The receptionist explained that there was only one valet worker, and that too many requests had come in at once, meaning that some were waiting over half an hour to be reunited with their cars. Even though we weren’t in a rush, I considered the wait too long and cancelled my request, insisting that we’d be better off taking a cab.

The hotel had a taxi concession just outside the front lobby, a small metal kiosk from which a worker called and organized a steady procession of taxi cabs. When we left the lobby, we noticed an unusual swarm of activity around the kiosk — not just impatient guests like us, but reporters, photographers and curious bystanders.

Inside the kiosk was Mick Jagger of the Rolling Stones. Evidently he had just purchased the hotel, and his Public Relations folks thought that it would be a good idea to snap a few photos of the septuagenarian rocker in an “Everyman” scenario. For one lucky guest, he opened the back door of the taxi and politely escorted what appeared to be a young starlet to her seat. Then he shook hands with the driver and waved goodbye. With cameras rolling, he was all smiles, but once they stopped, he was all business. Bodyguards swooped in and whisked him away — no photos, no autographs, no loitering.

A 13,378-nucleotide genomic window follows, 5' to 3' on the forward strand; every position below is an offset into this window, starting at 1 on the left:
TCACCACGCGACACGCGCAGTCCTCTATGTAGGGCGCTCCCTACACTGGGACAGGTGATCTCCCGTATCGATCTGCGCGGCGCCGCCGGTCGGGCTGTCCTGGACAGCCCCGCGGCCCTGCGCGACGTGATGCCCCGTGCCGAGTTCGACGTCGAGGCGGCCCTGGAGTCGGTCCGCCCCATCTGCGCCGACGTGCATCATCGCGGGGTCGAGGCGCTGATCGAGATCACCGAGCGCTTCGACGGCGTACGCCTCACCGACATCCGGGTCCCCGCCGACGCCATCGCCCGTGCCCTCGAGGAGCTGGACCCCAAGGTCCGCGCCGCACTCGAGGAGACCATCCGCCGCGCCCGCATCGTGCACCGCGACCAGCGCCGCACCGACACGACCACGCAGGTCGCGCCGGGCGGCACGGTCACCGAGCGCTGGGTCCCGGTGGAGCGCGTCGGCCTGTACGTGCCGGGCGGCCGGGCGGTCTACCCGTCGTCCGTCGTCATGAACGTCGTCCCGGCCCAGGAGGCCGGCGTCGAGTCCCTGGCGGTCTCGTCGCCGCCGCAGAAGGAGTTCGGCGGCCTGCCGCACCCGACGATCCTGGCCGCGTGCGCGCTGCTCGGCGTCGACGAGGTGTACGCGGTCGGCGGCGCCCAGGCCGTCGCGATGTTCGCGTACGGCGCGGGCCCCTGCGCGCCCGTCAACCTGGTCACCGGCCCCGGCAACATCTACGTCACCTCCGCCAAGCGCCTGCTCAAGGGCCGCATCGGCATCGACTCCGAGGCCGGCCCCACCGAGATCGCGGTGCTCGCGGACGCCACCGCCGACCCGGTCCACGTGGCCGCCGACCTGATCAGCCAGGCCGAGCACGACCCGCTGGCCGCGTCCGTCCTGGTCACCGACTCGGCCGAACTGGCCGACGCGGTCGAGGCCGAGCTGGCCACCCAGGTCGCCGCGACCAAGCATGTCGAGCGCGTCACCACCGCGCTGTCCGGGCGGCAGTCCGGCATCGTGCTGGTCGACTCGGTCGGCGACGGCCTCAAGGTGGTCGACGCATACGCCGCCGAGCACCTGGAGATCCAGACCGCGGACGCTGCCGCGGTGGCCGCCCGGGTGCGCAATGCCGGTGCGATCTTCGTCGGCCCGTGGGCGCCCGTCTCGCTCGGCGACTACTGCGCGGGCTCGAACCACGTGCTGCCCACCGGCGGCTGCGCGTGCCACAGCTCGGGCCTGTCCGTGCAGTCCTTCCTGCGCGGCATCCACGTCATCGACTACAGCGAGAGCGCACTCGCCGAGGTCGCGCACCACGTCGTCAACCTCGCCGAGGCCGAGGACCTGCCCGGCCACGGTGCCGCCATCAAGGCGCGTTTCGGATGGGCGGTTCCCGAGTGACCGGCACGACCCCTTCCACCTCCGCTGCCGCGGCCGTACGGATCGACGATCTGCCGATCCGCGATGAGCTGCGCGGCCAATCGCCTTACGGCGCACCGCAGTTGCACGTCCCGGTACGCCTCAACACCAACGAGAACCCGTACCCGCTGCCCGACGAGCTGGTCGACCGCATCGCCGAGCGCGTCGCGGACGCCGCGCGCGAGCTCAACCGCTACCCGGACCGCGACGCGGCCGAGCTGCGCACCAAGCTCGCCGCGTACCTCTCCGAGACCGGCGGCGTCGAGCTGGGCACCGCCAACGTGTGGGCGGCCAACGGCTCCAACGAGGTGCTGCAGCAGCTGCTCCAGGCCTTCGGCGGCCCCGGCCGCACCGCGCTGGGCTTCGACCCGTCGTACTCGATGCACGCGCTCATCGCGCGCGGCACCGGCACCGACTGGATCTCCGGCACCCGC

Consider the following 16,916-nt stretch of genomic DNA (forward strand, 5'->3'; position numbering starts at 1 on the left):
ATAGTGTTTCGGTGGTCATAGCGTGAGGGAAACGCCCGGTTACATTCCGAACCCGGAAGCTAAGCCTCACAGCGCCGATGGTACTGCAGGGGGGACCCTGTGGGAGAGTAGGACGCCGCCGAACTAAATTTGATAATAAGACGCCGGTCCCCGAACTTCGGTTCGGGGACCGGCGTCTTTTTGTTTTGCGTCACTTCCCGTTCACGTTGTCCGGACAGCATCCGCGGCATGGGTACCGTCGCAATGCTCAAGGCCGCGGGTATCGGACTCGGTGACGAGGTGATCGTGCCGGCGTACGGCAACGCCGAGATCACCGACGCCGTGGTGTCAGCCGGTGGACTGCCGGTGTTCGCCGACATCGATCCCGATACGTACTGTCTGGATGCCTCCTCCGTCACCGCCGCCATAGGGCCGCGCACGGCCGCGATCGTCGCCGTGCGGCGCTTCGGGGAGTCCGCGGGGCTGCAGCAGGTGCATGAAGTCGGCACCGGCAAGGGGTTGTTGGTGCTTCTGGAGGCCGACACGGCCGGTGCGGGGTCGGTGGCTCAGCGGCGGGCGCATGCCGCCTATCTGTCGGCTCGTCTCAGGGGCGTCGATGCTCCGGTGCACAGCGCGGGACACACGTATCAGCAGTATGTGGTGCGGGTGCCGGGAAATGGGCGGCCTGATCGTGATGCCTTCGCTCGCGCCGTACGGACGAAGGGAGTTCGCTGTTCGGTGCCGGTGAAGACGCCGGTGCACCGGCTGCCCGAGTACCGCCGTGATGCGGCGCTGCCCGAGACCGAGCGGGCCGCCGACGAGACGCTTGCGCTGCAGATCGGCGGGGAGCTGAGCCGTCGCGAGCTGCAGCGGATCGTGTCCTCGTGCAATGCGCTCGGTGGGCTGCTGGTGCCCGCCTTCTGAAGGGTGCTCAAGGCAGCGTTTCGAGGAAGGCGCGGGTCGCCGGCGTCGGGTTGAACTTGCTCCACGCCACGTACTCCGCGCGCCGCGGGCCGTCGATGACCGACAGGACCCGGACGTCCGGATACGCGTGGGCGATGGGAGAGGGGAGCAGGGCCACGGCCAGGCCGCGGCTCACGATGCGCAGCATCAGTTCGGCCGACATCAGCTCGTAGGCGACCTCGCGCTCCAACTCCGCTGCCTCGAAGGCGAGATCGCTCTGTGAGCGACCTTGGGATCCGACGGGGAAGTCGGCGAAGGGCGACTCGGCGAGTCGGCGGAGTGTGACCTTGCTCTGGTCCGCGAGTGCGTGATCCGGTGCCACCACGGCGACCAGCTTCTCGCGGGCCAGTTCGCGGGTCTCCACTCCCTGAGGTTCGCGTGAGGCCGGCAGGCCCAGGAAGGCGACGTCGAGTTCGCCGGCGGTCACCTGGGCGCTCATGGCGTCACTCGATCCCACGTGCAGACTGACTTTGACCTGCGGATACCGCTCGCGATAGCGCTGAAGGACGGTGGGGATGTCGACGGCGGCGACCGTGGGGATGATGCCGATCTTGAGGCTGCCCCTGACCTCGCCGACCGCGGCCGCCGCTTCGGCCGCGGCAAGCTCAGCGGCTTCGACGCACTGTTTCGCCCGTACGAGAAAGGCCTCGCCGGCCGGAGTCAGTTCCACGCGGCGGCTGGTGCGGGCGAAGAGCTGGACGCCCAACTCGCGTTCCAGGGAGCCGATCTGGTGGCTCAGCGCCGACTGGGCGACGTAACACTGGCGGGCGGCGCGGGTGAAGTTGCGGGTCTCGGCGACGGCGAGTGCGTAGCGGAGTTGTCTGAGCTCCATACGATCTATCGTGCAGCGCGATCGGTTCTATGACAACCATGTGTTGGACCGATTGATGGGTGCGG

It was around then that I lost my appetite.

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virtual age


Every so often I feel older than my calendar age. While I know I’ve lived a healthy, privileged life, I sometimes suspect that the sun has gone up and down more than the 21,480 or so times some simple math would try to tell me to be the case. On these occasions, I add the ages of my 5 children and my 9 grandchildren to my own to arrive at my “virtual age”. Having just gone through a very busy April and May, that number now stands at 270.

Admittedly, there is zero science behind this musing, but I’ve always preferred math.